It is not uncommon for Medicare to establish duplicate records (same date of loss, injuries, etc.) arising from the requirement that both plaintiffs and defendants make a report. As one might expect, this dual reporting creates the opportunity for discrepancies to arise between the information reported from both sides, resulting in the establishment of duplicate records. Duplicate records can be closed by notifying Medicare that the duplicate records are from the same settlement. Medicare is aware that duplicate records are common and are generally receptive to closing them. Unfortunately, not all parties will be copied on every record that is established, making it crucial for attorneys to instruct clients to provide them with any correspondence received from Medicare. This helps to avoid the situation of Medicare escalating a duplicative debt and saves attorneys and their clients from the time-consuming pursuit of closing a duplicate record in its later stages.
Once a case settles and an attorney reports the settlement to Medicare, a final demand is issued. The final demand is the most important document received in the lien resolution process. The demand letter provides information on the procedure for resolving the debt by repayment, as well as on administrative appeal rights. A demand is time sensitive, not only for repayment purposes, but also for administrative appeal right deadlines.
The final demand will contain a listing of all claims Medicare contends are related to the compensable injury. It is vital that a comprehensive audit of the claims be performed in order to confirm that Medicare has not included unrelated charges. While Medicare is generous with the length of time allowed to file a first level appeal (120 days), they are equally strict with adhering to those timeframes. Late filings will be dismissed unless Medicare is provided with sufficient cause for an extension.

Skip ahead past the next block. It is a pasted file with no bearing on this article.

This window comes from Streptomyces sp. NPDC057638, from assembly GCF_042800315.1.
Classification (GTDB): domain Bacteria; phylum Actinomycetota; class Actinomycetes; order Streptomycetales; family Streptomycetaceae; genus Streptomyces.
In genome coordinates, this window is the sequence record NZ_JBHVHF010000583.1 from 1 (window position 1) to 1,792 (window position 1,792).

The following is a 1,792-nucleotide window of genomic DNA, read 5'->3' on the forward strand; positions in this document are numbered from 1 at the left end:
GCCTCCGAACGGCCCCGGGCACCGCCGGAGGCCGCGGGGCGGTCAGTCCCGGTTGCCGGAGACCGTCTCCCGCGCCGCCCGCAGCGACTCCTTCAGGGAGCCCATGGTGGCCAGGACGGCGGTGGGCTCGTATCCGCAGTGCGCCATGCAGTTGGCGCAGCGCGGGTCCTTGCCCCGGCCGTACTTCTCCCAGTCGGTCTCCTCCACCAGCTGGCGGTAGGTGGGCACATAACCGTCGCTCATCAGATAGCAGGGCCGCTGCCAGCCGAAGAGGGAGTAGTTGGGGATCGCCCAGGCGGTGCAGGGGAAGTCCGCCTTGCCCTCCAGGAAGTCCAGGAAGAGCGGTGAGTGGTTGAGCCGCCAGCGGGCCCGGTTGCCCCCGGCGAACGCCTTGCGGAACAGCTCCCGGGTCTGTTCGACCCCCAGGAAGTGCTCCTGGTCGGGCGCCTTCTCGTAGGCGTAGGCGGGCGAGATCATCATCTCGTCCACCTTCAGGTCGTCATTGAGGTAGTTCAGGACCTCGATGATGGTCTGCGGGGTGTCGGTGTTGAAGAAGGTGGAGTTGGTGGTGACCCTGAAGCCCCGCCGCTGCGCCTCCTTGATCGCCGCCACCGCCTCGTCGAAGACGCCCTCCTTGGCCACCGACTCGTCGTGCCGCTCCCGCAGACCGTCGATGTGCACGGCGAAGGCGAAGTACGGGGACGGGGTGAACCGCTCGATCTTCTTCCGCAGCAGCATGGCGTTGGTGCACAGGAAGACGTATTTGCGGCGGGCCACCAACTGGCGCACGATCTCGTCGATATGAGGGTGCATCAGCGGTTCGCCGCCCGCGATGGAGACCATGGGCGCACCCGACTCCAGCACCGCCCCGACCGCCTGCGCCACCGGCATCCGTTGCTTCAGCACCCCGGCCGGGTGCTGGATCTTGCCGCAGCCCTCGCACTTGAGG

When reviewing a final demand, another consideration to be aware of is the time span of asserted claims. Medicare is only entitled to recover from the date of loss, injury or illness, through the date of settlement. A reported settlement date should toll any claims being pulled into the demand after the settlement date, and thus, a quick review of dates of service is prudent.
Lastly, even in cases where an attorney agrees that all the amounts Medicare is claiming is related to their client’s case, there are still other avenues for getting Medicare to reduce their final amount. Compromise and waiver requests are often the best option at making sure that a client receives the maximum amount of their recovery. Although, Medicare will not always grant these types of requests, in cases where a claimant will suffer a substantial financial hardship or the amount Medicare is requesting is inequitable based on the breakdown of settlement proceeds, either or both of these remedies should be pursued for a reduction. Firms with robust procedures for identifying cases where Medicare potentially has an interest, that follow the proper channels for reporting, and that exhaust all remedies for reduction, are typically those that are able to negotiate the best possible outcomes for their clients.